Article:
So much for the idea that taxpayers might show a profit.
We have been advocating direct recapitlization of banks, and the research finds that even though it has larger up-front costs than some other options, economies that go this route fare better:
Another important policy used in the resolution phase of banking crises is recapitalization of banks. In 32 out of the 42 selected crisis episodes, banks were recapitalized by the government. Recapitalization costs constitute the largest fraction of fiscal costs of banking crises and takes many forms….
On average, the net recapitalization cost to the government (after deducting recovery proceeds from the sale of assets) amounts to 6.0 percent of GDP across crisis countries in the sample, though in the case of Indonesia it reaches as high as 37.3 percent of GDP. Recapitalizations seem to be associated with lower output losses. The correlation between recapitalizations and output losses is about -15 percent. A rationale behind this correlation is presented in Valencia (2008), who shows—in a rational expectations bank model—how a persistent credit crunch can generate significant output losses, following a shock to bank capital. Therefore, by replenishing banks’ capital, the supply of credit returns to normal sooner and the output losses become smaller.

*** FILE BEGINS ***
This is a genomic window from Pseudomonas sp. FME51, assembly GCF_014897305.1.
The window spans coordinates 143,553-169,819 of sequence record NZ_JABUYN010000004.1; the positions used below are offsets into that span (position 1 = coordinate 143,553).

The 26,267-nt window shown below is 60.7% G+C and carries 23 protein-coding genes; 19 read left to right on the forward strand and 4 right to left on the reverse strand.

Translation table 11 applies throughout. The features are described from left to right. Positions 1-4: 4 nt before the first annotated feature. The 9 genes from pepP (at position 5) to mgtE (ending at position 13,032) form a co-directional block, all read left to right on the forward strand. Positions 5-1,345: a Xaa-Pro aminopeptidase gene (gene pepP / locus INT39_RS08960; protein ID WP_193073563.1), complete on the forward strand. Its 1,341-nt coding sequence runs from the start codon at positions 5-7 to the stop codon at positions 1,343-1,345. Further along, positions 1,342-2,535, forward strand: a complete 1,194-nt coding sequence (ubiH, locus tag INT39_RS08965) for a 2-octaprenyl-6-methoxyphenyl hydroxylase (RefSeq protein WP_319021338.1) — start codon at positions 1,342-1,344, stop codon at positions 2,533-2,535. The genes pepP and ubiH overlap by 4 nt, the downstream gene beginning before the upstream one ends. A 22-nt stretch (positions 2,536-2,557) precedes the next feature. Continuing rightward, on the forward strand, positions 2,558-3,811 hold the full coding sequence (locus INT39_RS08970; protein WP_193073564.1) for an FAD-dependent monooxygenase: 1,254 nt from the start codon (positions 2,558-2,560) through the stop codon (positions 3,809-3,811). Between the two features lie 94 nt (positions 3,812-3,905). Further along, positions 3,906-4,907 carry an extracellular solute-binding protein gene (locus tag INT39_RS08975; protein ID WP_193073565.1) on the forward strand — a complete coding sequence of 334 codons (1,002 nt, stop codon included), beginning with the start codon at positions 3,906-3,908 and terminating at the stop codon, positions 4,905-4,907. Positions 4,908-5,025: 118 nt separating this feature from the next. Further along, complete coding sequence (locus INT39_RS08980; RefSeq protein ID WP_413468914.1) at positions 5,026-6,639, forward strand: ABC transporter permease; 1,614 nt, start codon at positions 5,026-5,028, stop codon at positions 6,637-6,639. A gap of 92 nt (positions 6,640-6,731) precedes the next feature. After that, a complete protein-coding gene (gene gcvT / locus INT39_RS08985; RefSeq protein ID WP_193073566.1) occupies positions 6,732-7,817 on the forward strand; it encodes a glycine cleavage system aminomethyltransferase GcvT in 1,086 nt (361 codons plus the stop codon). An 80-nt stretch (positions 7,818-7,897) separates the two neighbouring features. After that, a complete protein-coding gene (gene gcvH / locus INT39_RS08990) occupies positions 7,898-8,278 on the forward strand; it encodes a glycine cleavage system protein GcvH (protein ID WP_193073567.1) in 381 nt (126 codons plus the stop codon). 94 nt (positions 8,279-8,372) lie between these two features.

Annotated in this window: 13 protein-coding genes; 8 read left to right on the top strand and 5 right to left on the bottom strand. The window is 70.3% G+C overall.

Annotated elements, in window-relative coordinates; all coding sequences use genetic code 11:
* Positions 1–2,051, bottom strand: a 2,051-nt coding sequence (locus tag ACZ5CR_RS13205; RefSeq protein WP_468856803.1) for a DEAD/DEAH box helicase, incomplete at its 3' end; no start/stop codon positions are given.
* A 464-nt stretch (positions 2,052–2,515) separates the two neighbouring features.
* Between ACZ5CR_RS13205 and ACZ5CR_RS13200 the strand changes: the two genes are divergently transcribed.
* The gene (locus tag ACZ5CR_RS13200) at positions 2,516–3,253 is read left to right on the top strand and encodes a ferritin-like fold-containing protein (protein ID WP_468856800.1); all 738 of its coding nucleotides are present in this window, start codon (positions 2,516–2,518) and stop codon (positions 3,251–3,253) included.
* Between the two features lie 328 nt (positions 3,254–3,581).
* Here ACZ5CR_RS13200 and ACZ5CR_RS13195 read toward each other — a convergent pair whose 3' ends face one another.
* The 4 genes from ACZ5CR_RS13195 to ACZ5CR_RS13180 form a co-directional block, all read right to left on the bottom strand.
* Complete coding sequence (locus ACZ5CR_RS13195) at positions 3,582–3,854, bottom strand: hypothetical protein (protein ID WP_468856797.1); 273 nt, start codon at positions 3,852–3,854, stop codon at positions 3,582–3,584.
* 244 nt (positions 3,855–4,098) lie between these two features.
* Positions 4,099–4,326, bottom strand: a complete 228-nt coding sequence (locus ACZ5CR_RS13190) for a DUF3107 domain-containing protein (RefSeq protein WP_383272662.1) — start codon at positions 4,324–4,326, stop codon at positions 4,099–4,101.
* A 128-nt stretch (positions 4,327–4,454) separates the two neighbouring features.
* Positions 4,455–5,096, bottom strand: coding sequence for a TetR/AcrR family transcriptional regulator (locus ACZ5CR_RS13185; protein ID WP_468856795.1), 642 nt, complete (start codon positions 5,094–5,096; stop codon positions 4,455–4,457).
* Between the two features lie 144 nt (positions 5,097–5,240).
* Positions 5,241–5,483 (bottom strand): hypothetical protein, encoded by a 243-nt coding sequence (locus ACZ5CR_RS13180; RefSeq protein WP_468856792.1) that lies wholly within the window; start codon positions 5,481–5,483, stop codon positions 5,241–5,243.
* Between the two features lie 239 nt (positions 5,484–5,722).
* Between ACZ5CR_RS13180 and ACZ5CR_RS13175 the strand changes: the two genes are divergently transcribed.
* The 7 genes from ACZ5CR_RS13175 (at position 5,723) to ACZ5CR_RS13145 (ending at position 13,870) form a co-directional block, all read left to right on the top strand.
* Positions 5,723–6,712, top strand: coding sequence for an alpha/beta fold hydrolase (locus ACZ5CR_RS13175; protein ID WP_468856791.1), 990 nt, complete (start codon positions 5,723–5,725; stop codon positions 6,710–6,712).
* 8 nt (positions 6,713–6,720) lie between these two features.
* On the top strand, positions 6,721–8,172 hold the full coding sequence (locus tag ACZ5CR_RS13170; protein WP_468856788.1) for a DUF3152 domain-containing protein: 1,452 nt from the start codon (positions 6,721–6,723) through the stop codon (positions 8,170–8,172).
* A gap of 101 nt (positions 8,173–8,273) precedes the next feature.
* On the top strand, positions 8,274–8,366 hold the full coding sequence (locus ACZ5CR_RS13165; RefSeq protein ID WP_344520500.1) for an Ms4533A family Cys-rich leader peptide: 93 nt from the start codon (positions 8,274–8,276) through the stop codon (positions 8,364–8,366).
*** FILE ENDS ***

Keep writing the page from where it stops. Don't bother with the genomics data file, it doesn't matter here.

These programs DO NOT pay for themselves:
Fiscal costs, net of recoveries, associated with crisis management can be substantial, averaging about 13.3 percent of GDP on average, and can be as high as 55.1 percent of GDP. Recoveries of fiscal outlays vary widely as well, with the average recovery rate reaching 18 percent of gross fiscal costs
As we have suggested, there is no free lunch:
There appears to be a negative correlation between output losses and fiscal costs, suggesting that the cost of a crisis is paid either through fiscal costs or larger output losses.
The New York Times’ Dealbook discusses a Merrill Lynch write-up of the IMF report:
A look at Japan’s financial crisis in the 1990s is instructive, the Merrill report said. Like the current American crisis, Japan’s banking turmoil included the rescue and disposal of home-loan companies and the bankruptcy of a big securities firm — although the crisis in the United States seems to be unfolding much faster than Japan’s, possibly accelerated by the magic of securitization.
Judging from previous crises, Merrill’s economists suggest that the United States should move quickly to declare certain banks “survivors” and put the others out of their misery.
Doing so, they said, would end the “who’s next?” game that has gummed up the credit markets:
The Asian crisis teaches us that it is imperative that U.S. policy makers tell us which financial institutions will survive; and which not. This could possibly involve blanket government guarantees to unfreeze money markets. Until this uncertainty is resolved, financial institutions will be reluctant to deal with each other.